GETTING TO THE BOTTOM OF PLASTIC POLLUTION IN SYDNEY'S MARINE LIFE

20 March 2018





Professor Peter Lay

Prof Peter Lay

Dr Liz Carter

Dr Liz Carter

by Dr Anna Renfrew

Researchers at the School of Chemistry in collaboration with UNSW are using new analysis methods to learn more about plastic contamination in Australia’s fish.

Plastic waste is one of the most prevalent forms of pollution in the marine environment, a result of increasing plastic consumption and poor waste management. One of the most dangerous forms of this pollution are microplastics, particles that are less than 5 mm in diameter, and small enough to be ingested by fish. As well as the risks that these particles pose to marine life, they are a pathway for toxic chemicals to enter the food chain and pass into human diets. As such, there is a pressing need for more research to understand the environmental significance of this link.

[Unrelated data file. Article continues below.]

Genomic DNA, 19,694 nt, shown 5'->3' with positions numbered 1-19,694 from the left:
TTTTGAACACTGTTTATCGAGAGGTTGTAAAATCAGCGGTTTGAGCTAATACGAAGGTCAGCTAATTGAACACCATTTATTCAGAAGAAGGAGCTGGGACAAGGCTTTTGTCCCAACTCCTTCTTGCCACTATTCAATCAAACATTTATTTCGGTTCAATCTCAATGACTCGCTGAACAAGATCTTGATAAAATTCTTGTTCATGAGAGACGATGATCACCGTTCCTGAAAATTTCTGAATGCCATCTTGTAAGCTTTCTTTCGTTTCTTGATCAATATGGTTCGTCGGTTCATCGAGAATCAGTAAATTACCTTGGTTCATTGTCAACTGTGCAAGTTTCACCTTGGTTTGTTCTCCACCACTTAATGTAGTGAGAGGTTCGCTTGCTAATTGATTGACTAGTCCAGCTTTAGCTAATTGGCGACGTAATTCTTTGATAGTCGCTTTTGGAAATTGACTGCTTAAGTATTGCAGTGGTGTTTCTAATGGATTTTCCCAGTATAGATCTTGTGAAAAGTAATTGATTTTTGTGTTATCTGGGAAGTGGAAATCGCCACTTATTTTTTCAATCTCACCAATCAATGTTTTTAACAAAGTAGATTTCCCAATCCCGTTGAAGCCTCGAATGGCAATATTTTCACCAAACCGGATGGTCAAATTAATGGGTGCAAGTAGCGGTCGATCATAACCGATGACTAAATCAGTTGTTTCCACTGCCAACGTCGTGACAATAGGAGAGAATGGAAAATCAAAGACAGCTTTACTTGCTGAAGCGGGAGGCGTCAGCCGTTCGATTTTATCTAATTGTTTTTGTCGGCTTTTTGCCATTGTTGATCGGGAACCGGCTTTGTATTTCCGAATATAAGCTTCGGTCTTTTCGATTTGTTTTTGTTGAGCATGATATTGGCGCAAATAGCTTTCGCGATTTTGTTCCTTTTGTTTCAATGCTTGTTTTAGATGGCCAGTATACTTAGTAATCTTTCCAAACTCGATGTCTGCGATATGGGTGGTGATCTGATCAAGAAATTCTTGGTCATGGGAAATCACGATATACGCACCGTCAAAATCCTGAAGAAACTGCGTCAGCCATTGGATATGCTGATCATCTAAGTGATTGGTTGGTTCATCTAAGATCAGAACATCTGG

Most studies in this area use visual inspections to identify microplastics in fish, but this does not give any information on the type of plastic and where it might have come from. Now Professor Peter Lay and Dr Elizabeth Carter from the Vibrational Spectroscopy Core Facility have used a new approach to solve this problem, by applying a combination of ATR-FTIR (Attenuated Total Resonance-Fourier Transform Infrared) and Raman spectroscopy to analyse the gut content of commonly eaten fish.

Working with Professor Emma Johnston from UNSW, the team looked at samples of three species, yellow-fin bream, sea mullet and silverbiddy, all taken from Sydney Harbour. By applying a statistical technique called principal component analysis, they were able to identify 80% of the ingested material in the fishes’ gut. The analysis revealed the most common microplastics to be polyester, acrylic-polyester blend, and rayon fibres, which are all commonly used in clothing.

Now with an ARC linkage grant of $786,000, the team will work with Parley for the Environment and the state water corporations of Victoria and South Australia to apply their analytical techniques to a wider sample area. By using vibrational spectroscopy to reliably determine the plastic contaminants in fish, the project will identify the main contributors to marine plastic pollution, helping to guide policies to reduce fibre emissions and develop eco-friendly alternatives.

Further reading: DOI: 10.1016/j.envpol.2017.11.085